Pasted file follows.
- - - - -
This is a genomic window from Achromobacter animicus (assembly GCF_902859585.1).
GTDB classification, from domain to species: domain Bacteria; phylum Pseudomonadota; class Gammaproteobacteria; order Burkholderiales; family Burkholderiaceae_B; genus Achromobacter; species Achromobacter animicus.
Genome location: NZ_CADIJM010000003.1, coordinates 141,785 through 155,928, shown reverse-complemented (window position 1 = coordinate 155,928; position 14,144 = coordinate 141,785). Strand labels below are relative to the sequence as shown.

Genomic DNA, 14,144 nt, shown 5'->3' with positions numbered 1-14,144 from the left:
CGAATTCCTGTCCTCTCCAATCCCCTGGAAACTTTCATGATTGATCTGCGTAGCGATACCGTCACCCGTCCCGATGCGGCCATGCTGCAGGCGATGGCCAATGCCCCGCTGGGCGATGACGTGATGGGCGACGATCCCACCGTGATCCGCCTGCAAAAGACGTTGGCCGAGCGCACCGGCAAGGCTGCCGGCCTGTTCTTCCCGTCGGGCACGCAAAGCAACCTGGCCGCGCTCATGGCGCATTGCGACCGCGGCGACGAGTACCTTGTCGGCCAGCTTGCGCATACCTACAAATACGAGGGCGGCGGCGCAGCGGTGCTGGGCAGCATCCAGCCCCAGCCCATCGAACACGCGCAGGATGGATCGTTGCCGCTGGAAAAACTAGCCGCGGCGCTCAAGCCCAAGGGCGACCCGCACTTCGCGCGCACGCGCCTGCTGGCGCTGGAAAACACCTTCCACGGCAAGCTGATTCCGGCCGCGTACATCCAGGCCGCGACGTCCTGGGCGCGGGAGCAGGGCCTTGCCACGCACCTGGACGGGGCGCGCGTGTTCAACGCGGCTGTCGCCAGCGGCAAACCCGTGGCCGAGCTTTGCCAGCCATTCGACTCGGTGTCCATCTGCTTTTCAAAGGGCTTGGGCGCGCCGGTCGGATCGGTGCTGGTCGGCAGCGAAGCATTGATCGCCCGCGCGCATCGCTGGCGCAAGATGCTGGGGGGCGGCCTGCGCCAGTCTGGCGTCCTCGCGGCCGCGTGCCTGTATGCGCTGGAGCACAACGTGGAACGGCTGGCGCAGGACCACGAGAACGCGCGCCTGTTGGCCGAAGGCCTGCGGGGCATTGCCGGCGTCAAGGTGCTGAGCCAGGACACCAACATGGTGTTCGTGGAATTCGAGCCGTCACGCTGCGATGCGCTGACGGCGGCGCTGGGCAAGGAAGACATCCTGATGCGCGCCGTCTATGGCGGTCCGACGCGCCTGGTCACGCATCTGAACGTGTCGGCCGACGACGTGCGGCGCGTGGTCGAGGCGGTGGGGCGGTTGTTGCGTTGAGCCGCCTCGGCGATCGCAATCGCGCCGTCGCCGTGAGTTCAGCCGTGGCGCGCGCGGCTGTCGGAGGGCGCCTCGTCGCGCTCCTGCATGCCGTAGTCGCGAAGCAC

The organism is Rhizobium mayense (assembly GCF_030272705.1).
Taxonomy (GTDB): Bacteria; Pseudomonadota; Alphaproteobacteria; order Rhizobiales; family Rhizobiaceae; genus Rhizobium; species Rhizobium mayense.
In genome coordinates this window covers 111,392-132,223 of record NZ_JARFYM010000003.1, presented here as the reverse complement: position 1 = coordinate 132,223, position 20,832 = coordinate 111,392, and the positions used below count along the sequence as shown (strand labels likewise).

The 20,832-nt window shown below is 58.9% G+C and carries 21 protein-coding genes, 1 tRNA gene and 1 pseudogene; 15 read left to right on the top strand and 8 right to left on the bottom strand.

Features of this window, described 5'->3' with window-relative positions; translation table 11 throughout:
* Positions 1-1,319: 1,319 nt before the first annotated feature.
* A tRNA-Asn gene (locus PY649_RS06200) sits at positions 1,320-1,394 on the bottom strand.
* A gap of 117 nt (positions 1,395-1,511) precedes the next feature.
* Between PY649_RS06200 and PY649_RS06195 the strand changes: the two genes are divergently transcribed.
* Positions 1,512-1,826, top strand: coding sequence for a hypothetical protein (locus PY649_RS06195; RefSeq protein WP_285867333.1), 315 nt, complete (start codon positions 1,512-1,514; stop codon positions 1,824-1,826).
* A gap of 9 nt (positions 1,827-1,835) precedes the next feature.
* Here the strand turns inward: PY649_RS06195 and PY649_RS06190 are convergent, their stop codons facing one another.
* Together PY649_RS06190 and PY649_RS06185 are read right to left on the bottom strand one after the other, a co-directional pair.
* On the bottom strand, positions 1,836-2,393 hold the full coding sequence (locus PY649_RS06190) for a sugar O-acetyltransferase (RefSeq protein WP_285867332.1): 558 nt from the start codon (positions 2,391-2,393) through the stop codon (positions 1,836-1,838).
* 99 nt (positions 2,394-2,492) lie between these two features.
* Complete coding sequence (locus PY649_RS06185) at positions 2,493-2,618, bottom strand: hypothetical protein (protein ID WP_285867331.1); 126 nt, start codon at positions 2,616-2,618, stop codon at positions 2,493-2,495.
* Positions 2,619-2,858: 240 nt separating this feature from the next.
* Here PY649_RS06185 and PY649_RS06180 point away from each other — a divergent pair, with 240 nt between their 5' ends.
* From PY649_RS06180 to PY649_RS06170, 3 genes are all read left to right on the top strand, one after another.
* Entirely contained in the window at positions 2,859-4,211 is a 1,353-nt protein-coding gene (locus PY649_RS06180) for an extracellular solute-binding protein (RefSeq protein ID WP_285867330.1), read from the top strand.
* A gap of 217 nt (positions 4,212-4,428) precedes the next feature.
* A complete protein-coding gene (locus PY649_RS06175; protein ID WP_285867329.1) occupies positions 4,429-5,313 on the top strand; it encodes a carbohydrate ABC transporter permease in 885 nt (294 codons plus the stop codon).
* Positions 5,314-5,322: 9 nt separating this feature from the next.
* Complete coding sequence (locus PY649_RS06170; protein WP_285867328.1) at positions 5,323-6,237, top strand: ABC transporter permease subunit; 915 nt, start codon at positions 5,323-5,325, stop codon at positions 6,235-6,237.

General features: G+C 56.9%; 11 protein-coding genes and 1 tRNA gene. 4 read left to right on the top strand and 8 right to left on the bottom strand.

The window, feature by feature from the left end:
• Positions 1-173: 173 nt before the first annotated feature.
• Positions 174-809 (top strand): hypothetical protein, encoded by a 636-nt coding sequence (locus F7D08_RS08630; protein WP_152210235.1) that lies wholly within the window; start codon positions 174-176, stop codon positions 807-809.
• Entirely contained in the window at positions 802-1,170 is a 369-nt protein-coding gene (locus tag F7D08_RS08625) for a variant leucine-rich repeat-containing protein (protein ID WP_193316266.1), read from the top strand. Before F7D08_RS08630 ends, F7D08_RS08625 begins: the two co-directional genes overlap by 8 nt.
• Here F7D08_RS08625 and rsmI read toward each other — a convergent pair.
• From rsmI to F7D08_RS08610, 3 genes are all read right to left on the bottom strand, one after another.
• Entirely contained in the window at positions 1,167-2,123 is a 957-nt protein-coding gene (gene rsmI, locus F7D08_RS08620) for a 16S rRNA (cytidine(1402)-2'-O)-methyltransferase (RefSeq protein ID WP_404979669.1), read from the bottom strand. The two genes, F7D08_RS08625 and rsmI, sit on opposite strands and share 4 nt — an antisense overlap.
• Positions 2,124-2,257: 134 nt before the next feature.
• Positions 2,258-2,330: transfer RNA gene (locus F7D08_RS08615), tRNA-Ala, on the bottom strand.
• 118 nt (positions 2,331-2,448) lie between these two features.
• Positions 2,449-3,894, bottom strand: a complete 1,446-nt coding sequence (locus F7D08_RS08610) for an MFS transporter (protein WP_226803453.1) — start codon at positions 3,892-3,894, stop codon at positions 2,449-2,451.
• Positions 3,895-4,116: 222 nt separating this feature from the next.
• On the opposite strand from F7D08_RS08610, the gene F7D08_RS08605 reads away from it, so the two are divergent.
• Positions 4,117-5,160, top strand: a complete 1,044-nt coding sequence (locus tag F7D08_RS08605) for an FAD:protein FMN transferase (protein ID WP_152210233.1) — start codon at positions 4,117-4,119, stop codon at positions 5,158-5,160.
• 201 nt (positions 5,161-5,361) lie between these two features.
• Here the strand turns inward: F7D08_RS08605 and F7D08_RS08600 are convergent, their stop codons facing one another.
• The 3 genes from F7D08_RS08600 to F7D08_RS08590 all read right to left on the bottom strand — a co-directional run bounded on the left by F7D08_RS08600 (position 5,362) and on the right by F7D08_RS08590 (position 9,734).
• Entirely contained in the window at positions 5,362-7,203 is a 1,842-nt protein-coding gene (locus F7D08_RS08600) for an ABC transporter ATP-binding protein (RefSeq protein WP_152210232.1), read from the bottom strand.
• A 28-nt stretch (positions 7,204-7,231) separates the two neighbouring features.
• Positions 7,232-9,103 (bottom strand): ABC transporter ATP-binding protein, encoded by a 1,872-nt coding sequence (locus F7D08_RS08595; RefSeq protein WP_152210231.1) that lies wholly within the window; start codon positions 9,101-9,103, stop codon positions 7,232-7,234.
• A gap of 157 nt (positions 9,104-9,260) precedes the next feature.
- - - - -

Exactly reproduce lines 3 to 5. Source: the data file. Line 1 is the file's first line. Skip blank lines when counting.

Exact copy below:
Genome location: NZ_CADIJM010000003.1, coordinates 141,785 through 155,928, shown reverse-complemented (window position 1 = coordinate 155,928; position 14,144 = coordinate 141,785). Strand labels below are relative to the sequence as shown.

Genomic DNA, 14,144 nt, shown 5'->3' with positions numbered 1-14,144 from the left:
CGAATTCCTGTCCTCTCCAATCCCCTGGAAACTTTCATGATTGATCTGCGTAGCGATACCGTCACCCGTCCCGATGCGGCCATGCTGCAGGCGATGGCCAATGCCCCGCTGGGCGATGACGTGATGGGCGACGATCCCACCGTGATCCGCCTGCAAAAGACGTTGGCCGAGCGCACCGGCAAGGCTGCCGGCCTGTTCTTCCCGTCGGGCACGCAAAGCAACCTGGCCGCGCTCATGGCGCATTGCGACCGCGGCGACGAGTACCTTGTCGGCCAGCTTGCGCATACCTACAAATACGAGGGCGGCGGCGCAGCGGTGCTGGGCAGCATCCAGCCCCAGCCCATCGAACACGCGCAGGATGGATCGTTGCCGCTGGAAAAACTAGCCGCGGCGCTCAAGCCCAAGGGCGACCCGCACTTCGCGCGCACGCGCCTGCTGGCGCTGGAAAACACCTTCCACGGCAAGCTGATTCCGGCCGCGTACATCCAGGCCGCGACGTCCTGGGCGCGGGAGCAGGGCCTTGCCACGCACCTGGACGGGGCGCGCGTGTTCAACGCGGCTGTCGCCAGCGGCAAACCCGTGGCCGAGCTTTGCCAGCCATTCGACTCGGTGTCCATCTGCTTTTCAAAGGGCTTGGGCGCGCCGGTCGGATCGGTGCTGGTCGGCAGCGAAGCATTGATCGCCCGCGCGCATCGCTGGCGCAAGATGCTGGGGGGCGGCCTGCGCCAGTCTGGCGTCCTCGCGGCCGCGTGCCTGTATGCGCTGGAGCACAACGTGGAACGGCTGGCGCAGGACCACGAGAACGCGCGCCTGTTGGCCGAAGGCCTGCGGGGCATTGCCGGCGTCAAGGTGCTGAGCCAGGACACCAACATGGTGTTCGTGGAATTCGAGCCGTCACGCTGCGATGCGCTGACGGCGGCGCTGGGCAAGGAAGACATCCTGATGCGCGCCGTCTATGGCGGTCCGACGCGCCTGGTCACGCATCTGAACGTGTCGGCCGACGACGTGCGGCGCGTGGTCGAGGCGGTGGGGCGGTTGTTGCGTTGAGCCGCCTCGGCGATCGCAATCGCGCCGTCGCCGTGAGTTCAGCCGTGGCGCGCGCGGCTGTCGGAGGGCGCCTCGTCGCGCTCCTGCATGCCGTAGTCGCGAAGCAC